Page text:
Alumni Profile • Steve Ribbens '79
Real stories, real impact

Steve RibbensSteve Ribbens ’79 lives in the shadow of Columbine High School. The crisis that occurred there in 1999, and the more recent one at Minnesota’s Red Lake High School, he said, play out a turmoil that is not unique to those schools. “The reality is that there are kids in crisis every day in every school. It’s news to the public, but teachers deal with it every day.”

Ribbens has spent almost 20 years as a high school teacher, administrator and coach, and another five years as director of Denver’s Youth for Christ chapter. After a few years in the corporate world, he’s back “in his element,” he said, in schools, working to reach kids struggling with choices that will affect the course of their lives. Now his teaching tools are three screens — 12 feet high by 43 feet wide — and three projectors.

In January 2004 Ribbens and a friend formed the non-profit Companies for Kids in order to bring multimedia character education programs to school assemblies — programs created by a group in Texas called Motivational Productions. Ribbens had seen a lot of school assembly programs over the years — “a lot of them bad,” he said. But from the beginning he knew Motivational Productions’ multimedia shows would have a strong and positive impact on kids.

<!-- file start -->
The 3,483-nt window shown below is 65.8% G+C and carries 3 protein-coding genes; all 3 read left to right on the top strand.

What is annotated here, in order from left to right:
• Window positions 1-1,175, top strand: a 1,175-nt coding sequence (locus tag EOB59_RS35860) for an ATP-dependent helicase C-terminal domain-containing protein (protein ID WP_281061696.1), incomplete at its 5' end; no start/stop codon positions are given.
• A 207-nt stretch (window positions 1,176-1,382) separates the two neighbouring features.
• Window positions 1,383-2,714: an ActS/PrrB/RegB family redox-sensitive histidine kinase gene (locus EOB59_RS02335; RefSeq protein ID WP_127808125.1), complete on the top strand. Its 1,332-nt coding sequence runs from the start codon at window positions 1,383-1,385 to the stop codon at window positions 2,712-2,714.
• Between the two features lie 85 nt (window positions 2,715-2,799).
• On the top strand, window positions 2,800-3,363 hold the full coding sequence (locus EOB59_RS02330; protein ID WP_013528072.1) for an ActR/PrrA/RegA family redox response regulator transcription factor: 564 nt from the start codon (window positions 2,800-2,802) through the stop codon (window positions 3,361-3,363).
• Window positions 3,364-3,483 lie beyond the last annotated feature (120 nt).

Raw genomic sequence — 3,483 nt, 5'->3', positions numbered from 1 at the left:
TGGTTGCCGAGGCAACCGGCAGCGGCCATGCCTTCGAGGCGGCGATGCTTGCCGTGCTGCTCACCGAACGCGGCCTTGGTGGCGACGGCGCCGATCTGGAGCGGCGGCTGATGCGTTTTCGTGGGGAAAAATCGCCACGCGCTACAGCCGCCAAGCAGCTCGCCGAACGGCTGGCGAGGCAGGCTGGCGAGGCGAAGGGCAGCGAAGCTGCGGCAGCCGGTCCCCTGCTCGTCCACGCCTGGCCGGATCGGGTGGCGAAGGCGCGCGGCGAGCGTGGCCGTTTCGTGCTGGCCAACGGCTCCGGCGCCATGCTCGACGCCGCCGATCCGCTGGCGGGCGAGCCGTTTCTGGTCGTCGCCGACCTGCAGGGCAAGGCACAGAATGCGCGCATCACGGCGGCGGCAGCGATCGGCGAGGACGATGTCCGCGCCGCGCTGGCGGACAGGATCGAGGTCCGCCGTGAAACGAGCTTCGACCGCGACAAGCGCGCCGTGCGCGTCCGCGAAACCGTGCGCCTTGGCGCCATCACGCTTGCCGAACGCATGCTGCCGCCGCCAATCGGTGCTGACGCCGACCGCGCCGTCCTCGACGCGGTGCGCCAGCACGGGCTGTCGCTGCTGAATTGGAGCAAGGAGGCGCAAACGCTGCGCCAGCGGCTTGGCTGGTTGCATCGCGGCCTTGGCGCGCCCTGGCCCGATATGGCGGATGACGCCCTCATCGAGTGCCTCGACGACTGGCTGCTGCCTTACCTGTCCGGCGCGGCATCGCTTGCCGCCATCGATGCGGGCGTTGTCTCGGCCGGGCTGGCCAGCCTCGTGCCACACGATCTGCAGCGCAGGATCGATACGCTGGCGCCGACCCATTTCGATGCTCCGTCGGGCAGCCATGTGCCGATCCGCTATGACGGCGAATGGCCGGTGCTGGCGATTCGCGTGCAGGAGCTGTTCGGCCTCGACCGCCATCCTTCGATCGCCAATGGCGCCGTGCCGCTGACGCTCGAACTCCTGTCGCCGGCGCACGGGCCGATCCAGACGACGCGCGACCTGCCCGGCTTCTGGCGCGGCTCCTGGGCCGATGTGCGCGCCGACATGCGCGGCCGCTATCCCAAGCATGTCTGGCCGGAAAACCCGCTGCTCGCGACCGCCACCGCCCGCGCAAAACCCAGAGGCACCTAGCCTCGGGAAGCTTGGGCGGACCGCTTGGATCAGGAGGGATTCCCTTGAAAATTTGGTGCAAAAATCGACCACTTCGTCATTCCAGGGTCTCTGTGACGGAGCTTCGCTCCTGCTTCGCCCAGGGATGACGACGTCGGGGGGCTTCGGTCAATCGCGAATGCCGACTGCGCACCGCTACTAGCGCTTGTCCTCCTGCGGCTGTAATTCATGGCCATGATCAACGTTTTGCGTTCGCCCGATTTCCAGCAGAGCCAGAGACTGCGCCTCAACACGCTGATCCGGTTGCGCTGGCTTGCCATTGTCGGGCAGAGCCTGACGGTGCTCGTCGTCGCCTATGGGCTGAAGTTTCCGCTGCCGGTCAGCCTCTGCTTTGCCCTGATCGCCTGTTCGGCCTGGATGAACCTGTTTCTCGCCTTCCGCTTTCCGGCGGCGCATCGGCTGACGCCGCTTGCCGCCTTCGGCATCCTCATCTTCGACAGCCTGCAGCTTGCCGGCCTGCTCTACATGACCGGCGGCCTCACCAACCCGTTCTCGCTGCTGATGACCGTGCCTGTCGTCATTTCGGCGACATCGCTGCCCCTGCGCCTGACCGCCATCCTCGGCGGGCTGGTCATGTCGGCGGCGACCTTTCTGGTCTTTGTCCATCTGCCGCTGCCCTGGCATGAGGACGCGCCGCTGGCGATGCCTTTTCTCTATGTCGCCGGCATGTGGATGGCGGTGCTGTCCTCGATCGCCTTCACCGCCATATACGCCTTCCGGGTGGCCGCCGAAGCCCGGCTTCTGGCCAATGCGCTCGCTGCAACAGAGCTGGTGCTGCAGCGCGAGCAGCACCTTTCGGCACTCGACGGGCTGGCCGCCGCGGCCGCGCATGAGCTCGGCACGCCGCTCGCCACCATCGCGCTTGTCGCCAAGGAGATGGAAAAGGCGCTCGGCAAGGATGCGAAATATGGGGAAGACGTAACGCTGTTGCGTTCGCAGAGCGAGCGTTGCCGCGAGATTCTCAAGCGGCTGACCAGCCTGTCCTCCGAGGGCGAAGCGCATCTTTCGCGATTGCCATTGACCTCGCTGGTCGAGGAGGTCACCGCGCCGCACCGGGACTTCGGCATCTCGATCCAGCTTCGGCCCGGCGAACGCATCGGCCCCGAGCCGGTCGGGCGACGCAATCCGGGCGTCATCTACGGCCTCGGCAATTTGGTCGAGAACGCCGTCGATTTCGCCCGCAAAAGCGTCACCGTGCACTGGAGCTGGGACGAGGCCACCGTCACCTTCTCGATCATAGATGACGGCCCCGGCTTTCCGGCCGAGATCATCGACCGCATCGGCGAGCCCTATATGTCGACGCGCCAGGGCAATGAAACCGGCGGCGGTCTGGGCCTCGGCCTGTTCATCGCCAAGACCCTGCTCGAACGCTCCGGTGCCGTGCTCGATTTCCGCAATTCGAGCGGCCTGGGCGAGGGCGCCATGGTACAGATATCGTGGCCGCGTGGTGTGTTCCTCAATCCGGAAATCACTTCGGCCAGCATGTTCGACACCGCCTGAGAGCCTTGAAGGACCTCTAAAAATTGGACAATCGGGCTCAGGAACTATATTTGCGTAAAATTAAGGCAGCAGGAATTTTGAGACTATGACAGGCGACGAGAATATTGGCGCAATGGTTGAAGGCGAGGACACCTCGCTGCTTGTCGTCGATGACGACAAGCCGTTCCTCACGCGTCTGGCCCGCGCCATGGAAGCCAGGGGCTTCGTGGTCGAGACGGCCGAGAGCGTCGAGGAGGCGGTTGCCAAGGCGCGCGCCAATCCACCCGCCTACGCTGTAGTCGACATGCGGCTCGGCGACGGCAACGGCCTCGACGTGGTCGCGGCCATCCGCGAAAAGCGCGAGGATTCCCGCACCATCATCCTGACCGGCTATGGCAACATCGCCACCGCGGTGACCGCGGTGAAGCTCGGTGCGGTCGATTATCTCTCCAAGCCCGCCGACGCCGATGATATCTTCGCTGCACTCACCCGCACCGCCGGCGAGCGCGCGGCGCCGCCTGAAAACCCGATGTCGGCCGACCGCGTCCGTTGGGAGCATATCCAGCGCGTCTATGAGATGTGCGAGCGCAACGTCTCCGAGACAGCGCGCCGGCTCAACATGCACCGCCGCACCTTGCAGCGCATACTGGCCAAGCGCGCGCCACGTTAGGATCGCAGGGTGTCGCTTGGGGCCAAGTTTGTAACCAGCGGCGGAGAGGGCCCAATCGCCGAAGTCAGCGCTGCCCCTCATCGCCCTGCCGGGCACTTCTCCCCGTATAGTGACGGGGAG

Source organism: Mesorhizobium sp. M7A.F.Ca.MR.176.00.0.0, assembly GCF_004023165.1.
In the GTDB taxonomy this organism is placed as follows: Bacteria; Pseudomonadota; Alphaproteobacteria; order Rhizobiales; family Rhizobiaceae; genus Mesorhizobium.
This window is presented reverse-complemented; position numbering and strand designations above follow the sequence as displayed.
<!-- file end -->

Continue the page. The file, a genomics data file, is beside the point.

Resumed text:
“Every teacher knows you’ve got to get and keep kids’ attention to teach them. These programs do that with current music video clips and movie clips — all fast paced. That’s the hook. Then they tell kids real stories they can relate to. That’s what gets to them,” Ribbens said.

Like the story of Randy, a high school senior who wanted to try heroin just one time. His parents and brother talk about finding Randy dead in his bedroom. Or the story of Jessica, told by her best friend, of the one drag race that turned tragic.

There’s positive stories, too. Like the one of Dameon the school outcast who emptied his bank account to help pay for the medical bills of his favorite teacher’s son. The teacher talks about how Dameon’s actions catalyzed a movement of student generosity that spread to schools nationwide.

Motivational Productions' multimedia shows

These are the stories in The Power of One, a program designed for high school students. CPR: Children Practicing Respect is a multimedia program with a similar format created for elementary students. Thanks to a $300,000 grant from the Daniels Foundation and a few corporate sponsors, Companies for Kids has brought these two multimedia programs — free — to over 132,000 students in school assemblies across Colorado, New Mexico and Wyoming.

As a result of seeing The Power of One, students at Wheat Ridge High School in Colorado — who over a few months had lost three of their own to tragedy — began a series of monthly activities to reinforce the program’s positive character traits. Students at Denver Christian raised $11,000 in three weeks for a family in crisis. Testimonials to the power of these programs abound. “Kids learn their choices can make a profound difference in the world,” Ribbens said.

A West Michigan native, this father of two sons hopes to find sponsors to help him bring The Power of One, CPR and new programs to his home state. “These programs make a difference in the lives of kids and really encourage them,” he said. “That’s what I want to be about.”